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Showing 641 – 660 of 668

Erick Walter Were, an Adventist photographer, film producer, and writer, was born on June 21, 1914, in Adelaide, South Australia.

​Louis Fitzroy Were (April 29,1896 - April 2, 1967) was a pastor, evangelist, and author who worked for the Seventh-day Adventist Church in Australia and New Zealand from 1919 to 1943.

​The West New Britain Mission existed as an entity in its own right for eight years between 1964 and 1972.

Walter John Westerman was an Australian Seventh-day Adventist pastor who spent thirty years in administration at the local conference and union conference levels, twenty-six of those years as a vice-president of the Australasian Union Conference.

The Western Australian Conference is a constituent of the Australian Union Conference. Its headquarters are located at 84–88 Welshpool Road, Welshpool, Western Australia 6106, Australia. Its unincorporated activities are governed by a constitution that is based on the model conference constitution of the South Pacific Division of the General Conference of Seventh-day Adventists.

The Western Highlands Mission is the Seventh-day Adventist (SDA) administrative entity for the Western Highlands province of Papua New Guinea. Its headquarters are in Mt Hagen, Western Highlands province, Papua New Guinea.

The Western Pacific Union Mission (WPUM) existed between 1972 and 2000. It was a constituent union of the General Conference of Seventh-day Adventists and was part of the South Pacific Division of the General Conference (SPD). Its headquarters when dissolved were in Honiara, Solomon Islands.

Albert Henry White was an evangelist and conference president in the Australasian (now, South Pacific) Division of the General Conference of the Seventh-day Adventist church for over forty years.

Edward Eric White gave almost fifty years of service to the Seventh-day Adventist church in three world divisions. He served as a science teacher, high school headmaster, and college principal in England; as senior educational administrator and college principal in the Australasian Division; and as an education director in the Euro-Africa Division. He also authored a notable volume on Adventist hymnology.

​Harold and Mabel White served together in New Zealand, Australia, and Fiji. Harold White worked as a pastor, evangelist, and church administrator. Mabel White was a teacher, college matron, and a founding faculty member of the Pukekura Training School in New Zealand.

Herbert and Vera White both began serving the Seventh-day Adventist Church before their marriage, Herbert White as a colporteur and Vera Zeunert as a primary school teacher. For forty-two of the next forty-three years of service, Herbert White served the church in leadership responsibilities with Vera White providing daily support at home, and sometimes accompanying him to distant towns, islands, and countries.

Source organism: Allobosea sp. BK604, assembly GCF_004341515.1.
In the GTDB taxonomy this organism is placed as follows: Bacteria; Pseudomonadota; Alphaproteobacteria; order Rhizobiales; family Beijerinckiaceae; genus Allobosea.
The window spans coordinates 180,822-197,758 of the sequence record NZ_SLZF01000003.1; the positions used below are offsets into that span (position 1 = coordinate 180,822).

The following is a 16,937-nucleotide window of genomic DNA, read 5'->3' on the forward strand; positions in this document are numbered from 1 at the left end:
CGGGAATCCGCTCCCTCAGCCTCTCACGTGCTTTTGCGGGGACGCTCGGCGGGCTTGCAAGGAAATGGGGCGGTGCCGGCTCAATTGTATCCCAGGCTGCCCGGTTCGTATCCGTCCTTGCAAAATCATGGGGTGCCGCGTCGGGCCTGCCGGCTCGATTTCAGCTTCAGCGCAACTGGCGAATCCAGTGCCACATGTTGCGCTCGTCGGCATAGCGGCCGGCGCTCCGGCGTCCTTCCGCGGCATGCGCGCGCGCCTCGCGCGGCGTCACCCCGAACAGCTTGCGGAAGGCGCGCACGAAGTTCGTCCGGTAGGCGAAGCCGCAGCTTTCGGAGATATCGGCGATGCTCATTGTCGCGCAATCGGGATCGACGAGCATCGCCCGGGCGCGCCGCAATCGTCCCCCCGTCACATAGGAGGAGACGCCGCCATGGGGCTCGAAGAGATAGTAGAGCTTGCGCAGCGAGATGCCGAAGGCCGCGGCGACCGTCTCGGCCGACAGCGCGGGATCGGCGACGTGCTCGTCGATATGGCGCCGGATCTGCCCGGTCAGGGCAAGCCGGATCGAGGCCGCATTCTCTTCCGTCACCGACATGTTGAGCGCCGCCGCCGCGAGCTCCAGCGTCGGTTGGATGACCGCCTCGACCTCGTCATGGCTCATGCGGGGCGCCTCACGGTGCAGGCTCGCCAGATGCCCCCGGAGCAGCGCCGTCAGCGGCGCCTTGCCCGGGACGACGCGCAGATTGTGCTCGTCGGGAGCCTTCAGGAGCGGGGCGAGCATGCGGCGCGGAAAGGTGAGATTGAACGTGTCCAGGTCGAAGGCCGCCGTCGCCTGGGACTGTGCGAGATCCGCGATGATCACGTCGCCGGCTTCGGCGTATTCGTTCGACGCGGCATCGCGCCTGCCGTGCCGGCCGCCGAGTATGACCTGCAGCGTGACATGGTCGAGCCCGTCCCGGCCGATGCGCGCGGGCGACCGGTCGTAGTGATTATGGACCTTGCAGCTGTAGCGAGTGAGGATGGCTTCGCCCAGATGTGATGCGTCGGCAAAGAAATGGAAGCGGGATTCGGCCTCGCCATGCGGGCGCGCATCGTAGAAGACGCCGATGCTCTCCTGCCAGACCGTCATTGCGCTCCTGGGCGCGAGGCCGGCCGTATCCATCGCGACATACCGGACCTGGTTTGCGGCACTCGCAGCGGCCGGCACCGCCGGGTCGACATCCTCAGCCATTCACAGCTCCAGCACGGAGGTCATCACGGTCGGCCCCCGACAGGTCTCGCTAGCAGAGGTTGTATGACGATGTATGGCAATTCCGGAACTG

Harold Bulmer Priestly Wicks was a missionary to the Cook Islands, Tasmania, and Tahiti. His first wife, Madeline, was a devoted missionary who died of malaria in the Cook Islands. Gwendolen served with Harold as a teacher and missionary in Tasmania and Tahiti.

Norman and Alma Wiles were among the first missionaries to Malekula Island, New Hebrides. After just a few years on Malekula, Norman Wiles died of blackwater fever. After her husband’s death Alma Wiles served in New Guinea, Australia, Nigeria, and the United States as a nurse specializing in tropical diseases and midwifery.

​Annie Mary Williams served the Seventh-day Adventist Church in various capacities, including missionary to Fiji and director of the Sabbath School Department in the New South Wales Conference.

​Gilbert Temple Wilson was a church administrator, including New Zealand Conference president.

William (Bill) Wilson was the longest serving manager of the Church’s Sanitarium Health Food Factory at Cooranbong, occupying that position for almost 30 years. During that time he worked closely with Avondale College and was very involved in community outreach in the Lake Macquarie and Newcastle districts.

​Anna and George Wood, from Australia, committed their lives in service to the people of Java and Sumatra. After Anna Wood’s death, George Wood died in a Japanese prisoner-of-war camp in 1944.

​John Henry Woods was born at Firth of Clyde, Scotland, on September 8, 1863. He emigrated to Australia with his parents and was raised in the gold-mining town of Maryborough, VIC. He learned the printing trade and entered a business partnership with Walter Miller in Melbourne.

​The First World War (1914-1918) radically affected New Zealand and Australian society, but its impact on the Seventh-day Adventist Church in the region was limited by its geographic remoteness from the theaters of conflict and the Church’s circumspection over participation in the war. While almost all other religious groups actively promoted the war and the enlistment of their young men, the denomination walked a largely successful but very fine line between loyalty to the government and opposition to a worldly war that conflicted with the Church’s global mission and vision.